Alternative polyadenylation (APA) is a major driver of transcriptome diversity in human cells. Here, we use deep learning to predict APA from DNA sequence alone. We trained our model (APARENT, APA REgression NeT) on isoform expression data from over 3 million APA reporters. APARENT's predictions are highly accurate when tasked with inferring APA in synthetic and human 3'UTRs. Visualizing features learned across all network layers reveals that APARENT recognizes sequence motifs known to recruit APA regulators, discovers previously unknown sequence determinants of 3' end processing, and integrates these features into a comprehensive, interpretable, cis-regulatory code. We apply APARENT to forward engineer functional polyadenylation signals with precisely defined cleavage position and isoform usage and validate predictions experimentally. Finally, we use APARENT to quantify the impact of genetic variants on APA. Our approach detects pathogenic variants in a wide range of disease contexts, expanding our understanding of the genetic origins of disease.

Bogard Nicholas, Linder Johannes, Rosenberg Alexander B, Seelig Georg


MPRA, SNV, alternative polyadenylation, cis-regulation, deep learning, generative model, mRNA processing, machine learning, massively parallel reporter assay, single nucleotide variant, synthetic biology

DeepConv-DTI: Prediction of drug-target interactions via deep learning with convolution on protein sequences.


In PLoS computational biology

Identification of drug-target interactions (DTIs) plays a key role in drug discovery. The high cost and labor-intensive nature of in vitro and in vivo experiments have highlighted the importance of in silico-based DTI prediction approaches. In several computational models, conventional protein descriptors have been shown to not be sufficiently informative to predict accurate DTIs. Thus, in this study, we propose a deep learning based DTI prediction model capturing local residue patterns of proteins participating in DTIs. When we employ a convolutional neural network (CNN) on raw protein sequences, we perform convolution on various lengths of amino acids subsequences to capture local residue patterns of generalized protein classes. We train our model with large-scale DTI information and demonstrate the performance of the proposed model using an independent dataset that is not seen during the training phase. As a result, our model performs better than previous protein descriptor-based models. Also, our model performs better than the recently developed deep learning models for massive prediction of DTIs. By examining pooled convolution results, we confirmed that our model can detect binding sites of proteins for DTIs. In conclusion, our prediction model for detecting local residue patterns of target proteins successfully enriches the protein features of a raw protein sequence, yielding better prediction results than previous approaches. Our code is available at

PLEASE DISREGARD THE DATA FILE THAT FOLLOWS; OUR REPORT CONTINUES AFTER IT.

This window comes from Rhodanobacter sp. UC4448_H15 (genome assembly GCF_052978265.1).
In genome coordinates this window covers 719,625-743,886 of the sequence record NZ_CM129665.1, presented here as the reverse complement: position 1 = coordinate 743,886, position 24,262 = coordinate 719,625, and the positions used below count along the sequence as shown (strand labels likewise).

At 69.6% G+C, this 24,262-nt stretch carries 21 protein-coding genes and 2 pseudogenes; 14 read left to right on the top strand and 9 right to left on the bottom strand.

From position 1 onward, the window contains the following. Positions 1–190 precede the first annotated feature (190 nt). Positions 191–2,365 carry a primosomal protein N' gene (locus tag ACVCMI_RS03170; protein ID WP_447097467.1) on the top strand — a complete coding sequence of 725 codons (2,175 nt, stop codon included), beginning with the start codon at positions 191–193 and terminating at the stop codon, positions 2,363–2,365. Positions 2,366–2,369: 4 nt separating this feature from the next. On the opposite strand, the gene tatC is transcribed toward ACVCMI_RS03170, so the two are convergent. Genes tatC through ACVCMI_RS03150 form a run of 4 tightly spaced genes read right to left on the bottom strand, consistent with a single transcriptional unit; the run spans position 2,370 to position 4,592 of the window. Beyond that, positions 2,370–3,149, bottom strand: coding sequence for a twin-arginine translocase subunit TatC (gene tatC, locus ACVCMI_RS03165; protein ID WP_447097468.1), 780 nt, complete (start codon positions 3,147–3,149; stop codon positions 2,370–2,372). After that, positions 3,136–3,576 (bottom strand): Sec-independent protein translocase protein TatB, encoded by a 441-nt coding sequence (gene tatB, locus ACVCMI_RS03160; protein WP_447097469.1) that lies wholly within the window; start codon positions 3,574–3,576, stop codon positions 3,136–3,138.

Lee Ingoo, Keum Jongsoo, Nam Hojung


A machine learning approach to predicting psychosis using semantic density and latent content analysis.



In NPJ schizophrenia

Subtle features in people's everyday language may harbor the signs of future mental illness. Machine learning offers an approach for the rapid and accurate extraction of these signs. Here we investigate two potential linguistic indicators of psychosis in 40 participants of the North American Prodrome Longitudinal Study. We demonstrate how the linguistic marker of semantic density can be obtained using the mathematical method of vector unpacking, a technique that decomposes the meaning of a sentence into its core ideas. We also demonstrate how the latent semantic content of an individual's speech can be extracted by contrasting it with the contents of conversations generated on social media, here 30,000 contributors to Reddit. The results revealed that conversion to psychosis is signaled by low semantic density and talk about voices and sounds. When combined, these two variables were able to predict the conversion with 93% accuracy in the training and 90% accuracy in the holdout datasets. The results point to a larger project in which automated analyses of language are used to forecast a broad range of mental disorders well in advance of their emergence.

Rezaii Neguine, Walker Elaine, Wolff Phillip


Performance of a Deep-Learning Algorithm vs Manual Grading for Detecting Diabetic Retinopathy in India.


In JAMA ophthalmology

Importance : More than 60 million people in India have diabetes and are at risk for diabetic retinopathy (DR), a vision-threatening disease. Automated interpretation of retinal fundus photographs can help support and scale a robust screening program to detect DR.